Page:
Written by: RJ Miles
Far too often there is an extremely negative connotation with the word “fat” when it comes to nutrition. Perhaps this is because the same word is used to describe the macronutrient we need daily, and the tissue that is stored when we gain weight. When people pick up a food item and inspect the nutrition facts label, they are put off by looking at the fat content and place the back on the shelf. The truth of the matter is that fat is one of the three macronutrients (with protein, and carbohydrates being the other two), which serves a variety of biological functions in the body. These functions include:
Insulation and Protection for the body:
Most of the fat found in foods and in the body, is in the form of triglycerides. Triglycerides are basically three fatty acid chains connected to a glycerol backbone. Just beneath the skin, there is an insulating layer of fat, composed primarily of triglycerides, referred to as subcutaneous fat. This insulating layer helps to keep the body temperature constant. In additional a visceral layer of fat is found around many organs. This aids in shock absorption for the organs and prevents the organs from moving around too much, which may result in injury.
Fat soluble vitamin absorption and distribution:
Vitamins serve a multitude of important functions to many biological processes in the body. Some vitamins are water soluble (meaning their chemical structure allows them to dissolve in water) and some are fat soluble. The vitamins A, D, E, and K are fat soluble. Fats are necessary to carry these vitamins to the small intestine and aid in their absorption into the body. Fats also aid in the transportation of these vitamins throughout the body after they are absorbed.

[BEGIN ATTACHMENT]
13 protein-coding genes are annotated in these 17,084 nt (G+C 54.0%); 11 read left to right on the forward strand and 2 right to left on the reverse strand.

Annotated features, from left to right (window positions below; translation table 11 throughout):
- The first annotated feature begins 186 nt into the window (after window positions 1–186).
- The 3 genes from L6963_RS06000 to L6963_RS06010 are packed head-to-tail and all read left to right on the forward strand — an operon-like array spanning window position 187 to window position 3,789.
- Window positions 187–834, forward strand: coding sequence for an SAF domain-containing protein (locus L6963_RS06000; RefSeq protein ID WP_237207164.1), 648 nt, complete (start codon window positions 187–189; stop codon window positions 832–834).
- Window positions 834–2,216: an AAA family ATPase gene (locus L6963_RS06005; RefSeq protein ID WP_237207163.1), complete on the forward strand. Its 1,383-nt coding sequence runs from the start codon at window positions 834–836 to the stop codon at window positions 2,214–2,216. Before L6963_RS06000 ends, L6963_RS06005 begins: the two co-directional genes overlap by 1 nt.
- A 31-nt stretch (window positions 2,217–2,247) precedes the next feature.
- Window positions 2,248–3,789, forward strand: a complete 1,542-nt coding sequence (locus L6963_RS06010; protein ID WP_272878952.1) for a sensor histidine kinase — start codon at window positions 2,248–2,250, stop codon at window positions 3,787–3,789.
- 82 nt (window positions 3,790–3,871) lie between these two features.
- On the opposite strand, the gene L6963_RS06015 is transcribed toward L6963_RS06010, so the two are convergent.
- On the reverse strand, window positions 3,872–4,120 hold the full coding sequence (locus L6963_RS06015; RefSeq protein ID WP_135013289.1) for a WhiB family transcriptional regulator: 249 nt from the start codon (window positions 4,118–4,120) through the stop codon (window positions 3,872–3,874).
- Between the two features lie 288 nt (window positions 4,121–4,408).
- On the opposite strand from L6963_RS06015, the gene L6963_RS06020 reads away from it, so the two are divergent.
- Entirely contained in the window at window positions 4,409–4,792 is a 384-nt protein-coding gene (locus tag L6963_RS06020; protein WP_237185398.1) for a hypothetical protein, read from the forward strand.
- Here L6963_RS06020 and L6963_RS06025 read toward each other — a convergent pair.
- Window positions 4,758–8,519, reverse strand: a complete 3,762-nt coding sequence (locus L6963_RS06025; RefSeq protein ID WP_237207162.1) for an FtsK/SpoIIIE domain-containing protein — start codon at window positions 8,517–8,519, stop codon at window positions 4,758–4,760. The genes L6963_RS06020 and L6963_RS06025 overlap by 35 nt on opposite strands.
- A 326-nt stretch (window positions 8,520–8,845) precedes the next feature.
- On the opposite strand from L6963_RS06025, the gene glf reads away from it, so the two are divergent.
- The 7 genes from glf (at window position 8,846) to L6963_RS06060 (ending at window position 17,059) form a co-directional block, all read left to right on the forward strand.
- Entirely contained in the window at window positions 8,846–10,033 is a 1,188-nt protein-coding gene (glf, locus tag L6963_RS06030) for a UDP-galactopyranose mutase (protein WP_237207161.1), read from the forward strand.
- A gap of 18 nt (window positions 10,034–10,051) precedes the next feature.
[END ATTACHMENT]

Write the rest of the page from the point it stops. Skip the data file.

Energy, Energy, and more Energy:
Of the three macronutrients, fats contain more than twice the amount of energy than proteins and carbohydrates. Fat packs a whopping 9 kilocalories per gram, while protein and carbs only contain 4 kilocalories per gram. Fat stored in the body is readily accessible to be used for energy in a process known as beta oxidation. Beta oxidation of a 16 carbon fatty acids yields 106 ATP, which is the energy “currency” of the cell. By contrast, cellular respiration, which uses glucose (from carbohydrates) yields only 32 ATP. Fat is the main fuel source for most body cells, and is the primary energy for light to moderate activities like walking, yoga, hiking, etc., and at rest. Yes, that means that you are burning fat as an energy source while you’re reading this!
Too Good to be true? While fats are important in the diet, it is also important to distinguish between which types of fats you should be eating. Saturated fats and trans fats should be limited in the diet due to their negative impact on the cardiovascular system. Saturated fats are abundant in animal products (meats), whole milk and whole milk dairy products (butter, cheese), and in coconut and palm oils. Trans fat is used in many products to obtain a longer shelf life. Sources include fried foods, pastries, margarine, and most processed snack foods (cookies, chips, etc.). Dietary fat intake should be primarily composed of unsaturated fats. Nut, like those found in RBar's ingredients, are an excellent source of monounsaturated fat! These fats, along with the carbohydrates and protein found in the bars pack a solid energy punch.
So, whether you’re about to hit the trail, climb that mountain, or hit the gym, RBar can give you the nutrients you need to #Domore.